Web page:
After another long night in Tokyo I hope the train home and prepare for class. Unfortunately I miss Shihan Darren’s class since the tank is running a bit on empty. It’s unfortunate since I really loved his class.

So my first training is with Noguchi Sensei. It’s a small class which means even more hands on training. I have the privilege of training with Anton, who is a Judan and someone I’ve wanted to train with for a while. His technique is truly pristine, and Noguchi often uses him as his uke. Today’s class was Togakure Ryu Tonso no Kata – which is awesome.

My big realization during class was that Noguchi is not teaching just other techniques with all his henka – he’s teaching the basics and the components of each written technique. He’s actually breaking it down and reassembling. It made understanding things a bit easier – plus having Anton as a guide was priceless.

I had a couple pick me ups too with training, where I actually did something right; Anton confirmed he showed me the next step because I got the first one. Then he had Anton demonstrate the proper way to do things and even all the ukemi (in which he did awesome). Then I did something right and Noguchi had everybody watch; then I’m pretty sure I did it wrong when everyone was watching. Oh well I still had a moment of spotlight, and I feel better about my progress.

Next was Soke’s class. It turned out alot of groups recently left so it was smaller than usual. Soke began with some movement that was a bit reminiscent of something Nagato was showing earlier in the week. My training partner was Dirk, and we attempted to capture the spirit of the technique as much as possible. Because there was more space, we moved on to kenjutsu. Soke was moving very lively as we did draw countering. Soon the concept of kenjutsu moved into bo then naginata. Soke took a rare moment to correct us on how to use the long weapon; “use the back hand for leverage”. Dirk and I were asked to go up and demonstrate, and we both I think did a decent job. Darren actually said “good job guys”. I was estatic that I got something right, and Dirk was great to train with.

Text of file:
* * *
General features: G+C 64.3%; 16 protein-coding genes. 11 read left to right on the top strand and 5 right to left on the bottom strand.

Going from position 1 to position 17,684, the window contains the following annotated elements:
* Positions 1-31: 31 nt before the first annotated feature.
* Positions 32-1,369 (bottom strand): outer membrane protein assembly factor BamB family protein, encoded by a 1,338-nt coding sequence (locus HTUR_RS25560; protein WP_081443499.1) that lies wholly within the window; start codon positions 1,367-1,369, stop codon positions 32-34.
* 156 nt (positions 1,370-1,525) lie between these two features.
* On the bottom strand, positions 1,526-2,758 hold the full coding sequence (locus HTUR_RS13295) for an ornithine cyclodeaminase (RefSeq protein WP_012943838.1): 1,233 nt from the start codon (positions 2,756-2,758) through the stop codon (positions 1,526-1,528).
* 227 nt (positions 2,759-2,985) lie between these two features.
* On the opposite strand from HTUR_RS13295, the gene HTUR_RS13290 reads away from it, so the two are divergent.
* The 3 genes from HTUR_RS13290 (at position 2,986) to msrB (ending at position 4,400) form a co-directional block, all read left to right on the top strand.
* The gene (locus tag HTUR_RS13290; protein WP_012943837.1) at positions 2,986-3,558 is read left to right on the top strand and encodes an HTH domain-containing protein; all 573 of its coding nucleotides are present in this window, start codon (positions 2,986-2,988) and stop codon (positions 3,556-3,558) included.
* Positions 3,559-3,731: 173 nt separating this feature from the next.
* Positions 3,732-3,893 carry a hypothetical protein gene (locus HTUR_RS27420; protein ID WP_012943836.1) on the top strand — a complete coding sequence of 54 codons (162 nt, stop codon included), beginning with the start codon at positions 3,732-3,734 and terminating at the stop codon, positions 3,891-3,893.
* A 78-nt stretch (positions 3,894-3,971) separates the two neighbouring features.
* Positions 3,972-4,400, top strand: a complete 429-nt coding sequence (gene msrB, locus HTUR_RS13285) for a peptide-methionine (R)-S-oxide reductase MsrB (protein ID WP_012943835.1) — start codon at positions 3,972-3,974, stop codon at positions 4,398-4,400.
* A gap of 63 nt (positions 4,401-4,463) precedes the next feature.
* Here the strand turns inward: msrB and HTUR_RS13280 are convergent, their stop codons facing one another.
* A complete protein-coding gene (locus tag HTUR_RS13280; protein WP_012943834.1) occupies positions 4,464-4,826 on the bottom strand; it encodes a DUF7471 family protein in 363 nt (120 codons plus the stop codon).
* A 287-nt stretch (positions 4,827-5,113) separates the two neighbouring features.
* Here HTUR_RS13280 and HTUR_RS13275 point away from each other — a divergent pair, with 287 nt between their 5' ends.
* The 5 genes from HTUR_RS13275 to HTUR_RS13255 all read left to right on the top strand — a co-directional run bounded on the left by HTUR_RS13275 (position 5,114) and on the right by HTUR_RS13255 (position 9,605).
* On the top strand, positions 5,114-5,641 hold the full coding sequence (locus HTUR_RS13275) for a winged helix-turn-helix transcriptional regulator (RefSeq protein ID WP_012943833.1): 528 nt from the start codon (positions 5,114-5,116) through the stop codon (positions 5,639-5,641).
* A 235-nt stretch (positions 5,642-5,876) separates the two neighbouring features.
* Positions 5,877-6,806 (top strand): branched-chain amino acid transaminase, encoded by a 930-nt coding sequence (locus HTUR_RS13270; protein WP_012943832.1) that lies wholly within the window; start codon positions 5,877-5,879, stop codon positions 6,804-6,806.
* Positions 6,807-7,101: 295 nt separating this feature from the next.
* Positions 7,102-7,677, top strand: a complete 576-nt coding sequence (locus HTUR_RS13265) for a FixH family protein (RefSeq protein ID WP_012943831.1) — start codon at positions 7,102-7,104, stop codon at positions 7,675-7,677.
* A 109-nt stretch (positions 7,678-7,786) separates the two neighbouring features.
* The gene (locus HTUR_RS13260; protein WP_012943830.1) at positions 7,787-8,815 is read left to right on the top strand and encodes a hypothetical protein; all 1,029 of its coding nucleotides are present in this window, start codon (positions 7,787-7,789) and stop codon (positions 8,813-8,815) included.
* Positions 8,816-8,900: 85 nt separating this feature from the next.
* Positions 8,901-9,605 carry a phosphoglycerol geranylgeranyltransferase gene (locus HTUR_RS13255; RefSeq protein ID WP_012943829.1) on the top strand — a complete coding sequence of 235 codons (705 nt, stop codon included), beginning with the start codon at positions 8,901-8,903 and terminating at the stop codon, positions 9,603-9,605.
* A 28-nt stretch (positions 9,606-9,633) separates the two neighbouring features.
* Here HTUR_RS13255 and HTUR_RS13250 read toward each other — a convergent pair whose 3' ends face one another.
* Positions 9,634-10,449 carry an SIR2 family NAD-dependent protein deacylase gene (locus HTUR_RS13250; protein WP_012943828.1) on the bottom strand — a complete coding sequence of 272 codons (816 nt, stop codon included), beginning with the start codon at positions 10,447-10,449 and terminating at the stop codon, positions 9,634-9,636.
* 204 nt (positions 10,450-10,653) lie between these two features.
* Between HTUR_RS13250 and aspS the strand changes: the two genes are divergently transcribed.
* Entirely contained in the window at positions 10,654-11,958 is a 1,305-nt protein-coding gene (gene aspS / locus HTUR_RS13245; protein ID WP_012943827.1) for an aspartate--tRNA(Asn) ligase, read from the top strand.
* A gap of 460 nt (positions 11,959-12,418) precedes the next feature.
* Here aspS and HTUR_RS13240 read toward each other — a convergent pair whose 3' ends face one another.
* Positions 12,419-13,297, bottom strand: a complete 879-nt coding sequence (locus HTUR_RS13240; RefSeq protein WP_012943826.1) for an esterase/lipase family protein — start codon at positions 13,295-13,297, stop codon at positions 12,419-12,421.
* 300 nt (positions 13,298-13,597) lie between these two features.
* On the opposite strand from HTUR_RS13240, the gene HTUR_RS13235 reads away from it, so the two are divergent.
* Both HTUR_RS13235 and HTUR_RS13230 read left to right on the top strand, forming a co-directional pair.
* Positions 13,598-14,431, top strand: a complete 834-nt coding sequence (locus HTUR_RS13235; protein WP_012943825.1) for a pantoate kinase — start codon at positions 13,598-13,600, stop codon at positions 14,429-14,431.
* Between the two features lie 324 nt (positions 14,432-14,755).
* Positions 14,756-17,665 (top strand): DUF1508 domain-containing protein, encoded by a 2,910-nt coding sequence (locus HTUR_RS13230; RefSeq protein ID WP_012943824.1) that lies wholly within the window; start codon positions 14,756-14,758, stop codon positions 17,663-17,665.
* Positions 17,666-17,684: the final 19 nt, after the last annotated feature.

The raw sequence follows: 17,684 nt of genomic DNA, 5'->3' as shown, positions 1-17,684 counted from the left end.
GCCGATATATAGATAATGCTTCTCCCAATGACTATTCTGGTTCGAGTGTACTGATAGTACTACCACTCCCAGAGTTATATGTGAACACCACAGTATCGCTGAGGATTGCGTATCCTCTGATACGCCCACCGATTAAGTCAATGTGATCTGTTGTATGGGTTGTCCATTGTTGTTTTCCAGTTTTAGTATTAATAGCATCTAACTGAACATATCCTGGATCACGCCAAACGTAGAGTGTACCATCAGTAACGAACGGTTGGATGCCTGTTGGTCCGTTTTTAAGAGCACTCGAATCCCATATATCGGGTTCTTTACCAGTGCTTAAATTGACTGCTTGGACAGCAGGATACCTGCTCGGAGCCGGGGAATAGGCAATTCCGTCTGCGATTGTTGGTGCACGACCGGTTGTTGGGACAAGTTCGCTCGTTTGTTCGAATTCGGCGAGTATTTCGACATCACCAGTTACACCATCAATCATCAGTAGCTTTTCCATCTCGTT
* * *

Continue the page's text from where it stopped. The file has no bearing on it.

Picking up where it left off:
There was a short break, and I brought a scroll for Soke to do his calligraphy. I asked for Todai Dojo. It’s interesting how he wrote it, in an older style and with the kanji reversed – “Dai to Dojo”.

I wonder what meaning, or rather, the artist’s thoughts were when he wrote it. Kacem acknowledged that there was no historical meaning behind it, but it was what Soke felt in the moment. “Sometimes I don’t even know why he does what he does – it’s just artist interpretation.”

All in all, a great day.

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